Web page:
The Medicare clearing house is an accident waiting to happen, according to superannuation e-commerce expert Peter Philip. “Technology is a bit like plumbing – it’s all pretty dull until it goes wrong, but you really want qualified plumbers doing the work or the result could be pretty ugly,” says Philip, chief executive of SuperChoice, one of Australia’s largest super clearing houses. “Just like plumbing it’s important to have experts designing the system – you have to have the right size of pipes and the right connections to make sure everything works smoothly,” he observes. “When things aren’t connected properly it’s easy for the system to back-up end up with a big, expensive and smelly mess.”

If the proposed Medicare clearing house is extended to include default-fund employees without an extension of the data provided by Medicare to the funds, then many new employees will either have no insurance cover or limited cover for a significant period, according to super exchange expert Peter Philip. As this issue went to press, a Medicare spokeswoman confirmed that “under the clearing house policy it’s expected that superannuation funds will still deal with their members upon application to register the individual for life insurance.

This will involve the superannuation fund collecting information relevant for this purpose.” In response to this, Peter Philip warns that funds and employers are likely to experience big cost hikes to provide the data not initially picked up by Medicare. But, Medicare says it has had “discussions with superannuation administrators and trustees, through Medicare’s working groups, [which] have identified and agreed the data elements that Medicare Australia will capture to enable superannuation funds to initiate the offer of life insurance to their members,” according to the spokeswoman. The Medicare clearing house legislation is now stalled in the Senate, perhaps until the new financial year, and industry observers are sceptical about the Rudd Government’s ability to deliver on this election promise.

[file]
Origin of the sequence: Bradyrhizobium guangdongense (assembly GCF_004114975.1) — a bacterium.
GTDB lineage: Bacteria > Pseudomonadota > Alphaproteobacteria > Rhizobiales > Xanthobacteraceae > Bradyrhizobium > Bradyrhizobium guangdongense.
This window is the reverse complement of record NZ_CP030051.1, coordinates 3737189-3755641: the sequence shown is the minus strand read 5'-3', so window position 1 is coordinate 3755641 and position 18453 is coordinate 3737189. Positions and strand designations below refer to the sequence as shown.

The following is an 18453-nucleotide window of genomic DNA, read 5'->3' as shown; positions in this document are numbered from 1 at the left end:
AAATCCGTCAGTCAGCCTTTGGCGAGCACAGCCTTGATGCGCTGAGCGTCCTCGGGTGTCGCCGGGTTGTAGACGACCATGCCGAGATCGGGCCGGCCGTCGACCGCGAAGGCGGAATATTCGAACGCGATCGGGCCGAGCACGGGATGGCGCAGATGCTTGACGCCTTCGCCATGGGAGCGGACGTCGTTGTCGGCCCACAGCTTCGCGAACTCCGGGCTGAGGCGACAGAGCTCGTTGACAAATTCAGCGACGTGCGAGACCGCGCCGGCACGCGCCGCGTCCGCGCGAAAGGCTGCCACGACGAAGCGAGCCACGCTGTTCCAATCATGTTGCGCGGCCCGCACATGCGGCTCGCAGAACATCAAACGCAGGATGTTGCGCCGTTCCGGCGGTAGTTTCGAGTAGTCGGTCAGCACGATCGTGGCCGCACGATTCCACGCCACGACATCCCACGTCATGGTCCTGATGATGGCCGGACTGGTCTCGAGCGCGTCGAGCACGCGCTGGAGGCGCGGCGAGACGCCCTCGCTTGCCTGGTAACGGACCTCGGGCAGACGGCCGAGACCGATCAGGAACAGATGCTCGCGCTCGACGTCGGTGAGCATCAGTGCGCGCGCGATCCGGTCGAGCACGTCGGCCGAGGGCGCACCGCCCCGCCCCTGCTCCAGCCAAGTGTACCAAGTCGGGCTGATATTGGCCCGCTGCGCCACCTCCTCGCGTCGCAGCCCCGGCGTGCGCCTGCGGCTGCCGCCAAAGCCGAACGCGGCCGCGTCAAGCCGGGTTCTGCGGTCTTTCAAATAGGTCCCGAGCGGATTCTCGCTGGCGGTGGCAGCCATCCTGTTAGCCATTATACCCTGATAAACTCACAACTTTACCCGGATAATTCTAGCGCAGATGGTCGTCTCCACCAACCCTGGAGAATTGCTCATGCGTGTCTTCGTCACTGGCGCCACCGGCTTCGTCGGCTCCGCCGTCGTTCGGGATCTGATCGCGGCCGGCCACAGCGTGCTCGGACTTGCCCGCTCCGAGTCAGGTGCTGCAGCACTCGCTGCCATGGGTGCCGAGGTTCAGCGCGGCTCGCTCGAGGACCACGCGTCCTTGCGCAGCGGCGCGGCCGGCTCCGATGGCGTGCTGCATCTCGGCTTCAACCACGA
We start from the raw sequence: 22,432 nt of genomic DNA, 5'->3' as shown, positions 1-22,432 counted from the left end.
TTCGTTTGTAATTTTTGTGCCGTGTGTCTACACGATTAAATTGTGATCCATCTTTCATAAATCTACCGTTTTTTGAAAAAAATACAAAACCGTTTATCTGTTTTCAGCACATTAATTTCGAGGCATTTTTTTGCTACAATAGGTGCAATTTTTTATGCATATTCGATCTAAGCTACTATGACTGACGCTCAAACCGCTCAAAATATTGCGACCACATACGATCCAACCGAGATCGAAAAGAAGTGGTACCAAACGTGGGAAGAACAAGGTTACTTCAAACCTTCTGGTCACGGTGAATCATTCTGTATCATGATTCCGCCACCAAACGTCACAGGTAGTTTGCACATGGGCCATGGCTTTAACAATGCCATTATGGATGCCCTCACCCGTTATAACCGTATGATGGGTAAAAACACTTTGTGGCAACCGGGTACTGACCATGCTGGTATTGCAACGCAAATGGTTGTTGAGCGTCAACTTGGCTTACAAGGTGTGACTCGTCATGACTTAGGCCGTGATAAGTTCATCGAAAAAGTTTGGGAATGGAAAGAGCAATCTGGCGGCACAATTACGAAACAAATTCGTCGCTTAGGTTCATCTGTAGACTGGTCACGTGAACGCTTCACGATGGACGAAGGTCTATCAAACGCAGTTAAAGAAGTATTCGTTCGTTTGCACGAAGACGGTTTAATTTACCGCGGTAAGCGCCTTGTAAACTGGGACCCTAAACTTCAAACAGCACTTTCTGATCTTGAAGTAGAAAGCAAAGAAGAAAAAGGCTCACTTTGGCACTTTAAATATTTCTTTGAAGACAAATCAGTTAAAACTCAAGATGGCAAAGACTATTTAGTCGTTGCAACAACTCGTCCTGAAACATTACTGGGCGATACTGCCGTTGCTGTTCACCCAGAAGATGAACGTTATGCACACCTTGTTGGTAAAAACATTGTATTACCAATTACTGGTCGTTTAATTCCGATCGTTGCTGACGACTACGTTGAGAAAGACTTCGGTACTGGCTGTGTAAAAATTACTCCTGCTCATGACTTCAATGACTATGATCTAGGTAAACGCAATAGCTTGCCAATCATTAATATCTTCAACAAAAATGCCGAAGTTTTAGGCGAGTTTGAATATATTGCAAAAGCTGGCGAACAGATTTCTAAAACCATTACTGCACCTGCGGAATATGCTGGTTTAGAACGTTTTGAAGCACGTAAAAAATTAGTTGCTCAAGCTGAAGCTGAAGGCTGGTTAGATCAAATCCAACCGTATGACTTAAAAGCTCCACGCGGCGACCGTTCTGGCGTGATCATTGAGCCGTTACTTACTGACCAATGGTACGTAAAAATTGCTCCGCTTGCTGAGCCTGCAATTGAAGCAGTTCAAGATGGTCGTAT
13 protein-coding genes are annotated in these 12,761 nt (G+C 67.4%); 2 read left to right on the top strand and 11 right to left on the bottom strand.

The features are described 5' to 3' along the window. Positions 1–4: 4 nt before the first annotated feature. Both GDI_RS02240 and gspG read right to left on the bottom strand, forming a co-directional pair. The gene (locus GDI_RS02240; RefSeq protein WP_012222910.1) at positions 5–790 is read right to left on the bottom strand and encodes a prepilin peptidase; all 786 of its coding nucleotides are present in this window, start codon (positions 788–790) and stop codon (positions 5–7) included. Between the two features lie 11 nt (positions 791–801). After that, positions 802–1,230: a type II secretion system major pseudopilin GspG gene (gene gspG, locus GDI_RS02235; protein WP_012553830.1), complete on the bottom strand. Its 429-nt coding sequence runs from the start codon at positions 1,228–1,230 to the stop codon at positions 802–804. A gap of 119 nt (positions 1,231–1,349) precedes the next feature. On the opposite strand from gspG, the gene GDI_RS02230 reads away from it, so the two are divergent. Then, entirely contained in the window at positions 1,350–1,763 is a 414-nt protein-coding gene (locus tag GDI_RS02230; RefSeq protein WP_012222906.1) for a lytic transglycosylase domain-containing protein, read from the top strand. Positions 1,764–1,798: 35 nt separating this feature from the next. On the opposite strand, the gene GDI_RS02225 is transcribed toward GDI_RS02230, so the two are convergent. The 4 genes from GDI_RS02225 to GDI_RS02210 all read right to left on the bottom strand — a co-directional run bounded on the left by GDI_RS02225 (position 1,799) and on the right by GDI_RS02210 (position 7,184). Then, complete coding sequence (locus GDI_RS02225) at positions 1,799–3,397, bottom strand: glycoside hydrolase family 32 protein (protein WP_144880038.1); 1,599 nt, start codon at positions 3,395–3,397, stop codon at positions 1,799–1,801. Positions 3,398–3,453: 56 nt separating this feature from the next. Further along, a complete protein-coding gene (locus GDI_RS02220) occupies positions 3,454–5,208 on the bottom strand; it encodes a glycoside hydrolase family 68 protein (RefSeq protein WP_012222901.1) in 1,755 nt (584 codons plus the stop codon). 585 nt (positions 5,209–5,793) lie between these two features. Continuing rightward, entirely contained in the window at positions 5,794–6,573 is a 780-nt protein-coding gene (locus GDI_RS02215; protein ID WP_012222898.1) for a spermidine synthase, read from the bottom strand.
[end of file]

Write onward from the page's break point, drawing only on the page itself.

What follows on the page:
The legislation is crucial to ensure employer buy-in to the system, according to Mark Jackson, general manager compliance and general programs, Medicare. A report by Rice Warner Actuaries cautions about the uninsurance and underinsurance issue, and suggests that an alternative, but not a cheap one, would be for the Medicare data set to be extended to cover the data requirements of the default funds as occurs in the current payments system. If the full data is not provided initially, super funds typically contact the employer and/or the employee to obtain the missing details, the report says, but “these requests are often ignored and members continue to have limited or no [insurance] cover”.

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